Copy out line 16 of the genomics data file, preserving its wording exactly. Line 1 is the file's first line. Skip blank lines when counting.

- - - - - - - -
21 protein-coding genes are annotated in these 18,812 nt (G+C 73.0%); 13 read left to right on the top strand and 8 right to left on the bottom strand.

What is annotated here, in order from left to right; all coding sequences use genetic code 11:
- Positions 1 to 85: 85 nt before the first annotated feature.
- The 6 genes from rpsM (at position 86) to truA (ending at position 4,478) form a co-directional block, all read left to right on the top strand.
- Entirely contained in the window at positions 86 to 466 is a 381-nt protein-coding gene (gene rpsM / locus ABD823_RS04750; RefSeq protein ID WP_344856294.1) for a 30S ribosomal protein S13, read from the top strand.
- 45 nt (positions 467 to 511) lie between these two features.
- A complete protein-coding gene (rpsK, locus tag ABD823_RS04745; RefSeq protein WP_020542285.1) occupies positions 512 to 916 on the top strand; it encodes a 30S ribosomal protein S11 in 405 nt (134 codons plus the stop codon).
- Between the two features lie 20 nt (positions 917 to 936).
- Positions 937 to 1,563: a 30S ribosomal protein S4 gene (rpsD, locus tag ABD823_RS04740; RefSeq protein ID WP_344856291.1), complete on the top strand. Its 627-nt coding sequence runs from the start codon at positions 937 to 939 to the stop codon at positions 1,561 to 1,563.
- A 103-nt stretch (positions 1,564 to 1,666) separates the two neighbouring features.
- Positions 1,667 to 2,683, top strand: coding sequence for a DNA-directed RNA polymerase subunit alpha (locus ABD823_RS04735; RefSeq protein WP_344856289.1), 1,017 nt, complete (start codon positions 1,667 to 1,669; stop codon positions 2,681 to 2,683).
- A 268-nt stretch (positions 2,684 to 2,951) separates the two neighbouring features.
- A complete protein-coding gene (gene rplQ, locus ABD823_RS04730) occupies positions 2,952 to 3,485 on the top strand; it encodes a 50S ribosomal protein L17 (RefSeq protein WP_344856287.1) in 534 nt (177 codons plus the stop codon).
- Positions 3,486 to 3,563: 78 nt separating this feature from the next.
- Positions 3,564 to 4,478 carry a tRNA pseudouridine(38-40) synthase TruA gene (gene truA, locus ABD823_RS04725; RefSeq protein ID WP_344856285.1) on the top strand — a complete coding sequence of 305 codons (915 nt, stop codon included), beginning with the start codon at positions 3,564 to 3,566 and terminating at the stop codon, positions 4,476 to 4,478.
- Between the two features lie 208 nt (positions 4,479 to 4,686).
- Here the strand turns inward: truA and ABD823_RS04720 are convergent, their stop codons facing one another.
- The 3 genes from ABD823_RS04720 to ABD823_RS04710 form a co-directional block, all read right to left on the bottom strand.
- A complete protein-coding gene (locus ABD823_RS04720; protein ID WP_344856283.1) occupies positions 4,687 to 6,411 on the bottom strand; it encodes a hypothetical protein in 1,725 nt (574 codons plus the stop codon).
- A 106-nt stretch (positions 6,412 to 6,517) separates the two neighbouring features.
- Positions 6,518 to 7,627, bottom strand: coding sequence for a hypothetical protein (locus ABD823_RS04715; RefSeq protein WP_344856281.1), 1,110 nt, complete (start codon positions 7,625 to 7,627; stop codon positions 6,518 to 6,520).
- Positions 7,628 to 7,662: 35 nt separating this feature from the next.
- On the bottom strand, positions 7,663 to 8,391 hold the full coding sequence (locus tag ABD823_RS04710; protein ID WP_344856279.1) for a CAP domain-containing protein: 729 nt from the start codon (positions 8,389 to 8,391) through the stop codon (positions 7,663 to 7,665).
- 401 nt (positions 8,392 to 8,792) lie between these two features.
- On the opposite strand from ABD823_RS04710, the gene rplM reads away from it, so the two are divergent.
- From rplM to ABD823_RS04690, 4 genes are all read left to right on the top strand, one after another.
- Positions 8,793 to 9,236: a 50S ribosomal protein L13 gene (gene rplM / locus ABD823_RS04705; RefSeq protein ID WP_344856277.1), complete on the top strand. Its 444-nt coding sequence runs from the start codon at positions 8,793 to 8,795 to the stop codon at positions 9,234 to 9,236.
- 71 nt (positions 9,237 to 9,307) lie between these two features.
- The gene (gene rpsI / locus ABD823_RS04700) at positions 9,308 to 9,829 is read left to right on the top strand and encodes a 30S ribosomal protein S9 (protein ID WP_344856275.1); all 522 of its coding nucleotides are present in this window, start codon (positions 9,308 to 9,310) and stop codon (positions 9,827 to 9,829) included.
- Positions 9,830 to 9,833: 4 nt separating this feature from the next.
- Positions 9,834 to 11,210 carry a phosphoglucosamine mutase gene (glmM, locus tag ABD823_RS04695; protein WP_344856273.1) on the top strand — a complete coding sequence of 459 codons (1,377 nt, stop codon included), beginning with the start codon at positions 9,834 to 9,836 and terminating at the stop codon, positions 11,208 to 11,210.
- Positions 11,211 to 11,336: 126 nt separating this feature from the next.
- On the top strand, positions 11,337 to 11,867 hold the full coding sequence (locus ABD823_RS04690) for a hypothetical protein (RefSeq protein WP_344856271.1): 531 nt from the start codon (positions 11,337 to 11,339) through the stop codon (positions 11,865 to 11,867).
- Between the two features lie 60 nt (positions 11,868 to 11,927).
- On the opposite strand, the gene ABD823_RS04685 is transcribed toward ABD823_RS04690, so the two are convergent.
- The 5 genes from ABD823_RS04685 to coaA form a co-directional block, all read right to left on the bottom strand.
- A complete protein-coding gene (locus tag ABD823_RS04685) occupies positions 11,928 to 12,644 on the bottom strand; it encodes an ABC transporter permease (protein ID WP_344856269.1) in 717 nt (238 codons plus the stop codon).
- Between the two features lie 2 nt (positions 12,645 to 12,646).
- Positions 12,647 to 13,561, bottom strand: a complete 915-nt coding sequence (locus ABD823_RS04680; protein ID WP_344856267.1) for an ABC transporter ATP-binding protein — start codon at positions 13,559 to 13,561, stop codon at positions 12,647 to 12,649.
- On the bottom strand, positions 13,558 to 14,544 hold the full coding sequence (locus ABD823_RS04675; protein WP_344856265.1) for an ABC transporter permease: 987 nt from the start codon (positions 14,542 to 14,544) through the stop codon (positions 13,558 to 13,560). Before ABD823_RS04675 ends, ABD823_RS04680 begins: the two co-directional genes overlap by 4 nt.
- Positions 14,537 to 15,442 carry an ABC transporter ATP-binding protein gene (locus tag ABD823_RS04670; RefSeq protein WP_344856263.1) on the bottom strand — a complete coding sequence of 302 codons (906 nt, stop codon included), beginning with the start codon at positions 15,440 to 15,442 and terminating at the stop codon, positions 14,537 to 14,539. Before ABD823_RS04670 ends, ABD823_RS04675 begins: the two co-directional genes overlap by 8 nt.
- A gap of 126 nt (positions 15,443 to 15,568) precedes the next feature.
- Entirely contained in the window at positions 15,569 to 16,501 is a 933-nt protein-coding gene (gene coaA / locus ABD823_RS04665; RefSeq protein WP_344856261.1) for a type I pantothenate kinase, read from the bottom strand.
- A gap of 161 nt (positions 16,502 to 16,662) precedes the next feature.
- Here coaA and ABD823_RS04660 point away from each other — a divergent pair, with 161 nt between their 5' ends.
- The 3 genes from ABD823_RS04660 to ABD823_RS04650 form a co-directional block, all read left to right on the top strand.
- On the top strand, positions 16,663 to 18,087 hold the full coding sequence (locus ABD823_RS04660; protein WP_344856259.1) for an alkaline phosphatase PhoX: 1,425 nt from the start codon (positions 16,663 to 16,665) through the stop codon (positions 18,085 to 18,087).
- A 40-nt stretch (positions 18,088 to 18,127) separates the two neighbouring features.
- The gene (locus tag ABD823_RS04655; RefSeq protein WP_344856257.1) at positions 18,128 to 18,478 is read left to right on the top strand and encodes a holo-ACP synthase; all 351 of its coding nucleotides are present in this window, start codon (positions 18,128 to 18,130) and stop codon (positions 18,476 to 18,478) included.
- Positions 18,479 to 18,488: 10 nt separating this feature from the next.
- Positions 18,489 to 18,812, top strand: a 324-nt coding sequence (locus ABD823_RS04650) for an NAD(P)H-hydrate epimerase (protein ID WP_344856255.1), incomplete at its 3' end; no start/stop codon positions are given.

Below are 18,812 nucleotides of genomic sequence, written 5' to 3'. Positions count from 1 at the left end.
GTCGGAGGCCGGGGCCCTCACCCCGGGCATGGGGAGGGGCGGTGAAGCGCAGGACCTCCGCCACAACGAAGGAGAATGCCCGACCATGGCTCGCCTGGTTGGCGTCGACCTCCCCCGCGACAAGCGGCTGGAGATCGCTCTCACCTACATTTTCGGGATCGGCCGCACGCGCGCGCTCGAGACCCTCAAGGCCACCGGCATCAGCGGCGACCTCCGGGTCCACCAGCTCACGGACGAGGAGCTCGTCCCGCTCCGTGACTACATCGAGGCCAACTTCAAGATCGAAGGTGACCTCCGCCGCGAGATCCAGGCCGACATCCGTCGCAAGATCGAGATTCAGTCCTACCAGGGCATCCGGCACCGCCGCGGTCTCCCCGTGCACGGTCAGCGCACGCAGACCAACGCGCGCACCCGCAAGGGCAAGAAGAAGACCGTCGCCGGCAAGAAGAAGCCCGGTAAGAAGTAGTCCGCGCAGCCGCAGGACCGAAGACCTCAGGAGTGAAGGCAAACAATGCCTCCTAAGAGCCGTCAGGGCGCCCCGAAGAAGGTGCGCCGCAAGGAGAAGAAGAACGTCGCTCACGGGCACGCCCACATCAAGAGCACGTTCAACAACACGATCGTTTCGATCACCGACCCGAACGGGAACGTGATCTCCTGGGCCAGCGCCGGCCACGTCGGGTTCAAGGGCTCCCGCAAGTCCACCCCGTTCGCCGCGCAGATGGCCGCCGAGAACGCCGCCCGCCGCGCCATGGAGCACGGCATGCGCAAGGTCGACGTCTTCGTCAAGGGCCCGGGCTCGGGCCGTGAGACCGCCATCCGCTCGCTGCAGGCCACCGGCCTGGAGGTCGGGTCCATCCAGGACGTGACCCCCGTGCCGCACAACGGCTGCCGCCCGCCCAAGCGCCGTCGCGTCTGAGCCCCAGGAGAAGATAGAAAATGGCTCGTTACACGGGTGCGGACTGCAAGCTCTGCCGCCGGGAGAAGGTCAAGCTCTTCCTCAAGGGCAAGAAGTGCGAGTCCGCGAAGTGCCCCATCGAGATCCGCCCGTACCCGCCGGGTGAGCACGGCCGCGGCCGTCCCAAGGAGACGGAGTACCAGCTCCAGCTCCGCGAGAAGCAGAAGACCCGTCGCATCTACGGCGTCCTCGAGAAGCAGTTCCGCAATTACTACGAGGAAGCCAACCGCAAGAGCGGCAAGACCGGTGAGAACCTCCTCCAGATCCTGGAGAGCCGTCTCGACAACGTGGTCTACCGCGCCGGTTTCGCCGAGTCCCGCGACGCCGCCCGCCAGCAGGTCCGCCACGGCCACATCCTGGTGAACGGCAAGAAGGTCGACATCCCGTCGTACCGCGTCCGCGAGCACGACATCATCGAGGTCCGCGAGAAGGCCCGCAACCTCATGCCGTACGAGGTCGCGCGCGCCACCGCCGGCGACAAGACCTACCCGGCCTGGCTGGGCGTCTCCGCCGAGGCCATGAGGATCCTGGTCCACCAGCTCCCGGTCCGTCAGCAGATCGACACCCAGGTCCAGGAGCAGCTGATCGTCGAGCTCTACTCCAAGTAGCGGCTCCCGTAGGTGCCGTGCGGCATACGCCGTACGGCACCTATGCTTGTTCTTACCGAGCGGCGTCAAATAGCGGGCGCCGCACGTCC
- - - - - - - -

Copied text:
- Between the two features lie 208 nt (positions 4,479 to 4,686).